Limitations for cholesterol will likely be removed from the 2015 edition of Dietary Guidelines for Americans; over consumption of dietary cholesterol is now cited as being of no concern. A recent review of studies investigating the link between dietary fat and causes of death concluded that recommendations to reduce the amount of fat we eat every day should never have been made. When fat was removed from processed foods, sugar was added in. This has led to a massive increase in obesity, diabetes, and non-alcoholic fatty liver disease, even among children
by Dr John Briffa
The Cholesterol Truth
Cholesterol in the body is carried around the bloodstream in the form of what are called ‘lipoproteins’. The two main lipoproteins are so-called low-density lipoprotein cholesterol (LDL-cholesterol) and high-density lipoprotein cholesterol (HDL-cholesterol). Conventional wisdom tells us that HDL-C is a marker for cholesterol being cleared from the inside of […]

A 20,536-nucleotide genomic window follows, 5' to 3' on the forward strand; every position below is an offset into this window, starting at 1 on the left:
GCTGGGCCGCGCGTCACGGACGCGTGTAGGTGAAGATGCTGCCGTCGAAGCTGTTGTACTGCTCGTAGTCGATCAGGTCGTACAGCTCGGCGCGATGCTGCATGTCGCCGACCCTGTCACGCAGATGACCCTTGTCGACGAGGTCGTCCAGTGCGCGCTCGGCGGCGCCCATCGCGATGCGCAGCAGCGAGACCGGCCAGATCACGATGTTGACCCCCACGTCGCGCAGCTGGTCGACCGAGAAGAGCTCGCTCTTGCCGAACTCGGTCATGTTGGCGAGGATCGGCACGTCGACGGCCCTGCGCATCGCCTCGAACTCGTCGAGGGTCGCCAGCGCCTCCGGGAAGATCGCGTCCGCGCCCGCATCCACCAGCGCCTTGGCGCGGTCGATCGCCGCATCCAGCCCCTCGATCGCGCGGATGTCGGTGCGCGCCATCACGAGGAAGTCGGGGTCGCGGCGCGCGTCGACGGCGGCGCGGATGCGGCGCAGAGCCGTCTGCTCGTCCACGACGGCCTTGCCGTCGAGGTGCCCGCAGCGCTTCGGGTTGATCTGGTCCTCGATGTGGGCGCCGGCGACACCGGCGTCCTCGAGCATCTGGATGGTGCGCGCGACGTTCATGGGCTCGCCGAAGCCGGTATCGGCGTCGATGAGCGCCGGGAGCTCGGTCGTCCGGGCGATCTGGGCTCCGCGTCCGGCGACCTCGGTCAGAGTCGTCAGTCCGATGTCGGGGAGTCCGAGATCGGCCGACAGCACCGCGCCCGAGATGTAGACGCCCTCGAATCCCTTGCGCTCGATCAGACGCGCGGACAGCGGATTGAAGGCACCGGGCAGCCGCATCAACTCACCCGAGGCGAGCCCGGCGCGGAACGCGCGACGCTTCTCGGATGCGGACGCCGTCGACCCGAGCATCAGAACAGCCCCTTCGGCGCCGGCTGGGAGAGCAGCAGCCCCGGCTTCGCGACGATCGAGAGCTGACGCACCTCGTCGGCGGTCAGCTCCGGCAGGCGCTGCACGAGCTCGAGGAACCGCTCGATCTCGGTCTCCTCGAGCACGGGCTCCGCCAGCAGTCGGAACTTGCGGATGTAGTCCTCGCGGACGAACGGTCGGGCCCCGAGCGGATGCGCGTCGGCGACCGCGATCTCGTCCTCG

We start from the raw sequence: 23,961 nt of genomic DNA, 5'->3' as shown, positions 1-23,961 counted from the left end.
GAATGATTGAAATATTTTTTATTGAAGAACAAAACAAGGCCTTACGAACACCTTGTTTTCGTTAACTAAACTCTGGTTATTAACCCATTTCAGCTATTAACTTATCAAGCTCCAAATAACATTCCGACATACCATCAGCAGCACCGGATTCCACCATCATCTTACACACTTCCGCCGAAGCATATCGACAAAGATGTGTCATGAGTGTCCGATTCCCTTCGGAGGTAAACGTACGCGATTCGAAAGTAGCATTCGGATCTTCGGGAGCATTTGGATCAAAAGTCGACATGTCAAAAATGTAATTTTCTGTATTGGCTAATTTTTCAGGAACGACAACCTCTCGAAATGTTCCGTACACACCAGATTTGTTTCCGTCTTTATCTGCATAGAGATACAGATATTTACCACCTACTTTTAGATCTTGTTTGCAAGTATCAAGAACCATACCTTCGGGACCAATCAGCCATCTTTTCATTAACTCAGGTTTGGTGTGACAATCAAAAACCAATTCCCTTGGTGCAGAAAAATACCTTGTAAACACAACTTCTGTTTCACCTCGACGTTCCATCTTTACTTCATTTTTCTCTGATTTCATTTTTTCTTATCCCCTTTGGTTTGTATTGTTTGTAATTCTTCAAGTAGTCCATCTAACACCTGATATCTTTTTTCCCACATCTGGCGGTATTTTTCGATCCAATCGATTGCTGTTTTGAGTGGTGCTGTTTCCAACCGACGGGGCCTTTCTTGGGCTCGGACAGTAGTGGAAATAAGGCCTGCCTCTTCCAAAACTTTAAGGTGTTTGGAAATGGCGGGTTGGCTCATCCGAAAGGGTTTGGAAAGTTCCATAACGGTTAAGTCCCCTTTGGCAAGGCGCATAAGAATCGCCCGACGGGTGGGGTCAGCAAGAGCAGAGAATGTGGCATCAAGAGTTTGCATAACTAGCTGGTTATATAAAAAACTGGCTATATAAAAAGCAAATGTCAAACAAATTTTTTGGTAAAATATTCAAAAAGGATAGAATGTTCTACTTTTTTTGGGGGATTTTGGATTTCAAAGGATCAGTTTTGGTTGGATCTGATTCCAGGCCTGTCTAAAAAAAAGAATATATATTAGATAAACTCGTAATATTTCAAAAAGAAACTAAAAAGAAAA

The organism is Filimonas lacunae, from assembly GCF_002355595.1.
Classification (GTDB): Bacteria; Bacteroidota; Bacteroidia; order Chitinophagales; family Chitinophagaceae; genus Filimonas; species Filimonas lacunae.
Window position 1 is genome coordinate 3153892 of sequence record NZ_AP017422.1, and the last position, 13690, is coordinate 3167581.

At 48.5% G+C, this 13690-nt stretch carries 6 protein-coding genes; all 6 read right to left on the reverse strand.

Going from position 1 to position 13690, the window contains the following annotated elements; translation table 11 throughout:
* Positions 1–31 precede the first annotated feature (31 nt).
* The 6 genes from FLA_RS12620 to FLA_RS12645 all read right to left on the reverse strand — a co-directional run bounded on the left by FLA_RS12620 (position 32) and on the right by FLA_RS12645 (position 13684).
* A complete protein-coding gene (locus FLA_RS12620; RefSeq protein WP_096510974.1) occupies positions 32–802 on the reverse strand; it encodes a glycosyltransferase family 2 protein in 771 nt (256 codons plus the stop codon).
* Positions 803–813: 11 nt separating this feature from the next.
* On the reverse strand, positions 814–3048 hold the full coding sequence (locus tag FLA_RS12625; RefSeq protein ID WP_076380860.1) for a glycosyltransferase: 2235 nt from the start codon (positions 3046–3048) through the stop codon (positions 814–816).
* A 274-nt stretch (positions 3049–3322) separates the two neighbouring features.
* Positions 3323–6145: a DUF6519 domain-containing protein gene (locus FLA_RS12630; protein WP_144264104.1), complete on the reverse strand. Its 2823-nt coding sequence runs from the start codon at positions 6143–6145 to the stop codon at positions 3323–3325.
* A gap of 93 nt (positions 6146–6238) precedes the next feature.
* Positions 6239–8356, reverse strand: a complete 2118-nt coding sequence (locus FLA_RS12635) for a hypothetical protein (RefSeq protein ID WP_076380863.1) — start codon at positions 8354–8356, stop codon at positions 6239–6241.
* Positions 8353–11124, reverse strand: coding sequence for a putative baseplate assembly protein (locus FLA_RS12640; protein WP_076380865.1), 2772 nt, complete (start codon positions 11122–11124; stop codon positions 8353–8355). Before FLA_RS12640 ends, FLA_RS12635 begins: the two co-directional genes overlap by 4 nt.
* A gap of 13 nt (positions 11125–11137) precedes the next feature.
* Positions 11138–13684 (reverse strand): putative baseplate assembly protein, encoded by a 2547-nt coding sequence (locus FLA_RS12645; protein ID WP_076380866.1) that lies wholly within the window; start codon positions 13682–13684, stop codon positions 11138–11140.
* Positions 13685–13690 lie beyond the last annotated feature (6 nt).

by Alliance for Natural Health
LDL cholesterol is demonized, but we’ve told you the other side of the story. Now a new discovery adds to the growing list of health benefits.
There may be a link between low levels of “bad” low-density lipoprotein (LDL) cholesterol—that is, not enough of it—and increased cancer risk, according to new […]
Perhaps one of the biggest health myths propagated in western culture and certainly in the United States, is the correlation between elevated cholesterol and cardiovascular disease (CVD). Unfortunately, despite dozens of studies, cholesterol has not been shown to actually cause CVD. To the contrary, cholesterol is vital to our survival, and trying to […]
by Dr John Briffa
for The Cholesterol Truth
Cholesterol is transported in the bloodstream in the form of what are known as ‘lipoproteins’. Basically, these are tiny packages of cholesterol and fat, encased in a mix of fats (known as phospholipids) and protein. Lipoproteins come in two different forms: ‘low-density’ and ‘high density’. High-density lipoprotein (HDL) has […]
The so-called “bad cholesterol” — low-density lipoprotein commonly called LDL — may not be so bad after all, shows a Texas A&M University study that casts new light on the cholesterol debate, particularly among adults who exercise.
Steve Riechman, a researcher in the Department of Health and Kinesiology, says the study […]